Kale of Duty
Why I choose to eat nothing but kale, ever, for the rest of my life.
Photograph by Brendan Hoffman/Getty Images.
I moved to Los Angeles two years ago and learned right away that I was unprepared for West Coast life. Before even buying my plane ticket I should have listened to the old Beach Boys song and cultivated a bushy, bushy blonde hairdo. I thought it was just a surfer thing, but everyone here has one: the mayor, the specialist who came to install the "edible wall garden" on my composting shed, the police officer who ticketed me for my backyard pizza oven (I burn lawn clippings in there), everyone! The other biggie: My diet of grains, meats, vegetables, and homemade fruit leather was far too varied. Apparently all I ever need to eat for the rest of my life is kale. And I swear to you on the tub of Sun-In hair lightener into which I dunk my increasingly bushy head each morning: I will achieve a kale-only diet.
In case you're not aware, kale—a bitter, cabbage-like vegetable often seen being swallowed by Gwyneth Paltrow—is now the only food worth the trouble of digesting. Kale sautéed with red wine vinegar and garlic. Kale salad, soaked in fresh lemon juice with toasted kale shavings and a side of kale. Where I grew up, "loaded nachos" referred to tortilla chips heaped with chili, cheese, sour cream, olives, and guacamole. In most parts of Los Angeles it means kale.
Kale has something for everybody. The elderly eat kale to prevent age-related macular degeneration, and because the guy stocking it in the produce department seemed like a very nice young man. Health conscious parents empty out their kids' Cheetos bags and fill them with sea-salt-dusted kale chips, then tell their kids the old kind of Cheetos were just a dream. Elite athletes like Alex Rodriguez and Troy Polamalu incorporate nutrition-rich kale into their training diets, and Jose Canseco allegedly puts kale directly into his ass after working out.
And that's just the beginning. Hospital patients designated as "nothing by mouth" accept intravenous kale juices (again, with garlic and a splash of red wine vinegar). Cats and dogs eat kale and hate it unless it's given to them in a block of cheese or a hot dog, but what are Californians gonna do, not feed their pets kale?
Why is kale so beloved, not just in Los Angeles but in any city currently hosting a restaurant run by a former Top Chef contestant? Because it's a superfood. Researchers have identified 45—count 'em—different flavonoids in kale, and as something of a "flavonoid queen" I take that as exciting news indeed. Kale is also high in fiber, packed with antioxidants, and rich in vitamins—particularly vitamin K, which I'm not familiar with but believe is a potent designer party drug. And of course, kale prevents cancer, and does so much more effectively than that case of açai berry juice I now use as a laundry-folding station, or the pomegranate tree I planted but now might chop down to restore my view of my neighbor's bathroom window (a subject for a different essay).
After months of pestering from friends, family, waiters, Food Network hosts, and Gwyneths, I consulted my personal physician about whether it was time to switch to a strict, all-kale diet. Yes, she said, it was time, though she warned me that cutting out nonkale foods would make me anemic and that I'd eventually start peeing a substance much like the cabbage stew once served in Victorian workhouses. Small price to pay! She asked me to keep a kale journal.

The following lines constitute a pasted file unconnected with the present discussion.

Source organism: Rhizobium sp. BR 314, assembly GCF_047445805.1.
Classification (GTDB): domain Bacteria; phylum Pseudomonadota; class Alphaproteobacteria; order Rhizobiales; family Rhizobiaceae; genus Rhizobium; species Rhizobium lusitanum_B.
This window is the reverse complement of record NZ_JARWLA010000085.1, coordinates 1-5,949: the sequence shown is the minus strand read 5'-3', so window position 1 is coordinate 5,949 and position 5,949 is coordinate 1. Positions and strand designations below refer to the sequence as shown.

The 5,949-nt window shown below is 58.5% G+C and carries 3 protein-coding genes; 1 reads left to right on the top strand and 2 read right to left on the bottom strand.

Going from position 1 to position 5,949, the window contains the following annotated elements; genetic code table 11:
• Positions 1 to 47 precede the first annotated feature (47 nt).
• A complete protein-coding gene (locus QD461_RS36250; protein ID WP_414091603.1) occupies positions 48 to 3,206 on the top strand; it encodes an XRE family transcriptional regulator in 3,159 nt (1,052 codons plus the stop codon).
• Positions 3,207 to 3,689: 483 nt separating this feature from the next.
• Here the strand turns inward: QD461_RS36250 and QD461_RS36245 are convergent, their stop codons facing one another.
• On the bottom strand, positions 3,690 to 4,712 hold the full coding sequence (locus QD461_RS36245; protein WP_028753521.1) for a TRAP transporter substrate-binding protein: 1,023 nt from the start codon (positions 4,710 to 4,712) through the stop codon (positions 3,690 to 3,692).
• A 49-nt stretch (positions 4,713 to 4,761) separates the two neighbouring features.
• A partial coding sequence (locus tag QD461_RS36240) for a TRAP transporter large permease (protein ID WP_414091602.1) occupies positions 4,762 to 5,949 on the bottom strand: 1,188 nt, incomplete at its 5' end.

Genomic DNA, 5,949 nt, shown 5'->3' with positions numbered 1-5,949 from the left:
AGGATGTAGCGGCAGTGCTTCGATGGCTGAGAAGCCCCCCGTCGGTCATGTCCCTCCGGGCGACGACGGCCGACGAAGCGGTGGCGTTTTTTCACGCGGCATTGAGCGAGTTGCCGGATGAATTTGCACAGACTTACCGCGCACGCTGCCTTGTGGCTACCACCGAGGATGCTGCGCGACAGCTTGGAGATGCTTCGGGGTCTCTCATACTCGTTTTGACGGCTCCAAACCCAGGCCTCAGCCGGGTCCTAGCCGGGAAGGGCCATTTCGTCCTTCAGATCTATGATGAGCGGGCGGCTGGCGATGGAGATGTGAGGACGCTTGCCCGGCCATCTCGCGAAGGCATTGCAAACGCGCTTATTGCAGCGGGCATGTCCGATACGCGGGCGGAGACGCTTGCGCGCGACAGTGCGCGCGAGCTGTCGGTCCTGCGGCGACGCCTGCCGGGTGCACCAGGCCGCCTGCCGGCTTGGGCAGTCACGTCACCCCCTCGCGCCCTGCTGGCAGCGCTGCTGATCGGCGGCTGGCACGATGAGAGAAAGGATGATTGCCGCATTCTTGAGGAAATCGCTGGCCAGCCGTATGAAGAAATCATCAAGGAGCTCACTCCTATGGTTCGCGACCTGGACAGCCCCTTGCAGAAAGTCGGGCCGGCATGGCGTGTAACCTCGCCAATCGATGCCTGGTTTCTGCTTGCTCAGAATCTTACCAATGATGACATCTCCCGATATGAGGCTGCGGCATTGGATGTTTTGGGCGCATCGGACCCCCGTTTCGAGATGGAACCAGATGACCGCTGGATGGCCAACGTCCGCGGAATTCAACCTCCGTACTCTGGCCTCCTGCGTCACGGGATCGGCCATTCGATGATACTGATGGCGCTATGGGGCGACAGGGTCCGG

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DAY 1: I began the process of purging my system of all nonkale contaminants. I also purged my refrigerator of the many bushels of purple kale I’d bought over the preceding months and left to rot in my crisper drawer. That was the old me. The new me was going to eat this wrinkly, unappetizing weed and he was going to like it.
DAY 2: Many foods give up their charms all too easily. Not so of kale. In order to coax from it even the most basic edibility, kale must actually be massaged. Massaging breaks down the tough kale leaves and tempers their off-putting taste and texture (i.e. their "kaleness"). Most chefs massage their kale for 5 to 10 minutes in a mixing bowl. I went longer than that for my first kale salad—an hour and a half total—mostly because that's what I'd want if the kale were massaging me.
DAY 3: It was already getting easier. Fellow shoppers at the farmers market were sneering at me less, and I felt less temptation to murder people who tweeted things like this.
DAY 4: Kale for breakfast, lunch, and dinner. I snacked on kale, used prison hunger strike countermeasures to force-feed kale to my cat, and chewed only kale-flavored Orbit gum (tough to track down; L.A. might be a test market). Dr. Oz stopped by to place a garland of kale atop my head and even let me try on his scrubs. A truly great day.
DAY 5: Turbulence. I had a nightmare about kale and woke to see I'd soaked my sheets with green sweat. My cat left me.
DAY 6: I broke down and ate entire chafing dishes of fried okra and sausage links at the Sizzler buffet. But after that I got right back on the wagon!
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So there you have it: my diet isn't an easy one to maintain. I cheat every so often, and then I'll sometimes do things like buy $100 worth of kale, stomp it into the ground, and marinate it in my salty tears of rage. But these outbursts are rare. And you know what's good for calming them? A nice kale massage.
Scott Jacobson is a writer for Bob's Burgers on Fox, and the co-author of Sex: Our Bodies, Our Junk.